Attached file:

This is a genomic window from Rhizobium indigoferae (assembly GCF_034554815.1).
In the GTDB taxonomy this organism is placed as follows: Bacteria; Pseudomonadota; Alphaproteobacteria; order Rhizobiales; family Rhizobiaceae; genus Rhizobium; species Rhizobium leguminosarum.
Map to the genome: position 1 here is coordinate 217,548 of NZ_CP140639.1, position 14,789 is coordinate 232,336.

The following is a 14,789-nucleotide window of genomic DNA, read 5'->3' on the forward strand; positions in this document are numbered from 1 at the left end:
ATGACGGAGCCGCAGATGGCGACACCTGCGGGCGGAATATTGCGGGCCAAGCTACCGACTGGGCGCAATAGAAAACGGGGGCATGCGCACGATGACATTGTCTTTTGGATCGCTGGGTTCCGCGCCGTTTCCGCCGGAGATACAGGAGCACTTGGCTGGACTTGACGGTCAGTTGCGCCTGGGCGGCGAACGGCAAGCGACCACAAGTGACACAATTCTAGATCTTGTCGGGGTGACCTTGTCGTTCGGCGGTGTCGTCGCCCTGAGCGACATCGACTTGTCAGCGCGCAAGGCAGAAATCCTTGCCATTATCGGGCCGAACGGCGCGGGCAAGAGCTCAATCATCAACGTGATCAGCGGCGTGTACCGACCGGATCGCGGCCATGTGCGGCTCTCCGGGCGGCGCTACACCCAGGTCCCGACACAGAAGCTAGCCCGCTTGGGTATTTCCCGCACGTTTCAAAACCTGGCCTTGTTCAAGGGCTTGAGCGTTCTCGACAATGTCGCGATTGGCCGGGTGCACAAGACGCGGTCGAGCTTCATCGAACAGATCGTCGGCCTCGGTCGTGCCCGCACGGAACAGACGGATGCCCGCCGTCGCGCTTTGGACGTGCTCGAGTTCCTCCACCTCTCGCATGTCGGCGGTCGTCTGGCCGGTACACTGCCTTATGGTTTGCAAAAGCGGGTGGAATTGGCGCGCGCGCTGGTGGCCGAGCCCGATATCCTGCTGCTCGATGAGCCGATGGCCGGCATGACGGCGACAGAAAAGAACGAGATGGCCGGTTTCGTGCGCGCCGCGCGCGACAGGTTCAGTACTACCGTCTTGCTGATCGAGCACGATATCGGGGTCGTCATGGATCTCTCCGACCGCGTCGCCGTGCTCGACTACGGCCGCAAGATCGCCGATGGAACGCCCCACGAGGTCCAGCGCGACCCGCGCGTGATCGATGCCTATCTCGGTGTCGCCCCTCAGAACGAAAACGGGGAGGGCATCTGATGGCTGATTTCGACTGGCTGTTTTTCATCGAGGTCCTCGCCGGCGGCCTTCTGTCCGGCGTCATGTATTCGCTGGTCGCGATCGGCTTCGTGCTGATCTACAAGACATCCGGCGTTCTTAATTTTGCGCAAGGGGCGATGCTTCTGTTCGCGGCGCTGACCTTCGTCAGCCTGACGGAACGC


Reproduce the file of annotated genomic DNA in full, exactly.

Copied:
This is a genomic window from Rhizobium indigoferae (assembly GCF_034554815.1).
In the GTDB taxonomy this organism is placed as follows: Bacteria; Pseudomonadota; Alphaproteobacteria; order Rhizobiales; family Rhizobiaceae; genus Rhizobium; species Rhizobium leguminosarum.
Map to the genome: position 1 here is coordinate 217,548 of NZ_CP140639.1, position 14,789 is coordinate 232,336.

The following is a 14,789-nucleotide window of genomic DNA, read 5'->3' on the forward strand; positions in this document are numbered from 1 at the left end:
ATGACGGAGCCGCAGATGGCGACACCTGCGGGCGGAATATTGCGGGCCAAGCTACCGACTGGGCGCAATAGAAAACGGGGGCATGCGCACGATGACATTGTCTTTTGGATCGCTGGGTTCCGCGCCGTTTCCGCCGGAGATACAGGAGCACTTGGCTGGACTTGACGGTCAGTTGCGCCTGGGCGGCGAACGGCAAGCGACCACAAGTGACACAATTCTAGATCTTGTCGGGGTGACCTTGTCGTTCGGCGGTGTCGTCGCCCTGAGCGACATCGACTTGTCAGCGCGCAAGGCAGAAATCCTTGCCATTATCGGGCCGAACGGCGCGGGCAAGAGCTCAATCATCAACGTGATCAGCGGCGTGTACCGACCGGATCGCGGCCATGTGCGGCTCTCCGGGCGGCGCTACACCCAGGTCCCGACACAGAAGCTAGCCCGCTTGGGTATTTCCCGCACGTTTCAAAACCTGGCCTTGTTCAAGGGCTTGAGCGTTCTCGACAATGTCGCGATTGGCCGGGTGCACAAGACGCGGTCGAGCTTCATCGAACAGATCGTCGGCCTCGGTCGTGCCCGCACGGAACAGACGGATGCCCGCCGTCGCGCTTTGGACGTGCTCGAGTTCCTCCACCTCTCGCATGTCGGCGGTCGTCTGGCCGGTACACTGCCTTATGGTTTGCAAAAGCGGGTGGAATTGGCGCGCGCGCTGGTGGCCGAGCCCGATATCCTGCTGCTCGATGAGCCGATGGCCGGCATGACGGCGACAGAAAAGAACGAGATGGCCGGTTTCGTGCGCGCCGCGCGCGACAGGTTCAGTACTACCGTCTTGCTGATCGAGCACGATATCGGGGTCGTCATGGATCTCTCCGACCGCGTCGCCGTGCTCGACTACGGCCGCAAGATCGCCGATGGAACGCCCCACGAGGTCCAGCGCGACCCGCGCGTGATCGATGCCTATCTCGGTGTCGCCCCTCAGAACGAAAACGGGGAGGGCATCTGATGGCTGATTTCGACTGGCTGTTTTTCATCGAGGTCCTCGCCGGCGGCCTTCTGTCCGGCGTCATGTATTCGCTGGTCGCGATCGGCTTCGTGCTGATCTACAAGACATCCGGCGTTCTTAATTTTGCGCAAGGGGCGATGCTTCTGTTCGCGGCGCTGACCTTCGTCAGCCTGACGGAACGC